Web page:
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South Korea Can Save the Nuclear Talks

After Hanoi, Back to Seoul

Trump and Kim shake hands at the start of the summit in Hanoi, March 2019. KCNA

The failure of the U.S.-North Korean summit in Hanoi has put diplomacy on the back foot. Even a small deal would have been better than no deal at all. But the “maximum engagement” strategy that U.S. President Donald Trump initiated a year ago remains the best approach. For the first time in a decade, when it comes to U.S.-North Korean relations, the arrows are pointing in the right direction: toward reduced risks, confidence building, political normalization, economic integration, and, in the end, denuclearization and peace. The United States, South Korea, and North Korea need to keep the process going. After a failed summit attempt, you can’t hide in your tent. You wait out the bad weather, and then start climbing again.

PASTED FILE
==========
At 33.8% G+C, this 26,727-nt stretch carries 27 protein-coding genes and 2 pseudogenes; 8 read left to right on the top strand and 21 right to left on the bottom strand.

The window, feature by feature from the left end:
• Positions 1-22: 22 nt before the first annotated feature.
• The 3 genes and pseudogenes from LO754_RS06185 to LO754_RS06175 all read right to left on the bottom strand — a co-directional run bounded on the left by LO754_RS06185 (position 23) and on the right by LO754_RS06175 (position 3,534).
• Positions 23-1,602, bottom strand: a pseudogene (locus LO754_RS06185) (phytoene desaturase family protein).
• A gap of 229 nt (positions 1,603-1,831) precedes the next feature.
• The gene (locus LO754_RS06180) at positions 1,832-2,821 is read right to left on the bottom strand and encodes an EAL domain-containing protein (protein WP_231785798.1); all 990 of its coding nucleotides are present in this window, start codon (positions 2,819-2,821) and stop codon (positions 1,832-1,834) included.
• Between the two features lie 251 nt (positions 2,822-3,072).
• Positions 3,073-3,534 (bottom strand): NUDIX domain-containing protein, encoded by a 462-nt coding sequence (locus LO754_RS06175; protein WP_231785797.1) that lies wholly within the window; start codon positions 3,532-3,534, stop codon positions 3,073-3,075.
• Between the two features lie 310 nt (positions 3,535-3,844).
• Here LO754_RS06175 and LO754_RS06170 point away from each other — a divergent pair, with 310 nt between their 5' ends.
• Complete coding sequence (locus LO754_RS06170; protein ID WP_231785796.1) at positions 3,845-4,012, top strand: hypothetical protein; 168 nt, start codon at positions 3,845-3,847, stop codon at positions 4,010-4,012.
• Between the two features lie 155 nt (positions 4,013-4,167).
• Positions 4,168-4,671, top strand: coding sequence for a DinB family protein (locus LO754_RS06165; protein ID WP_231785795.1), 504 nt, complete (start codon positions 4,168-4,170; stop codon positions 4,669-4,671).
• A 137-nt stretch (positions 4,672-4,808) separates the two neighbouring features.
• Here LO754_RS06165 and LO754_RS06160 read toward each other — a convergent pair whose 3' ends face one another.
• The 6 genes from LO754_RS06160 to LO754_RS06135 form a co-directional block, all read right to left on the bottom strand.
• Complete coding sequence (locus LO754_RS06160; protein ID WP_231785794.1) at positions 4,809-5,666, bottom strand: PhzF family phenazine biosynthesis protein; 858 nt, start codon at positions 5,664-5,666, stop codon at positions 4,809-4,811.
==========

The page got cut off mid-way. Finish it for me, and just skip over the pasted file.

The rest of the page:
Disappointment over Hanoi should not obscure an encouraging fact: for the first time in a long while, the governments of the United States

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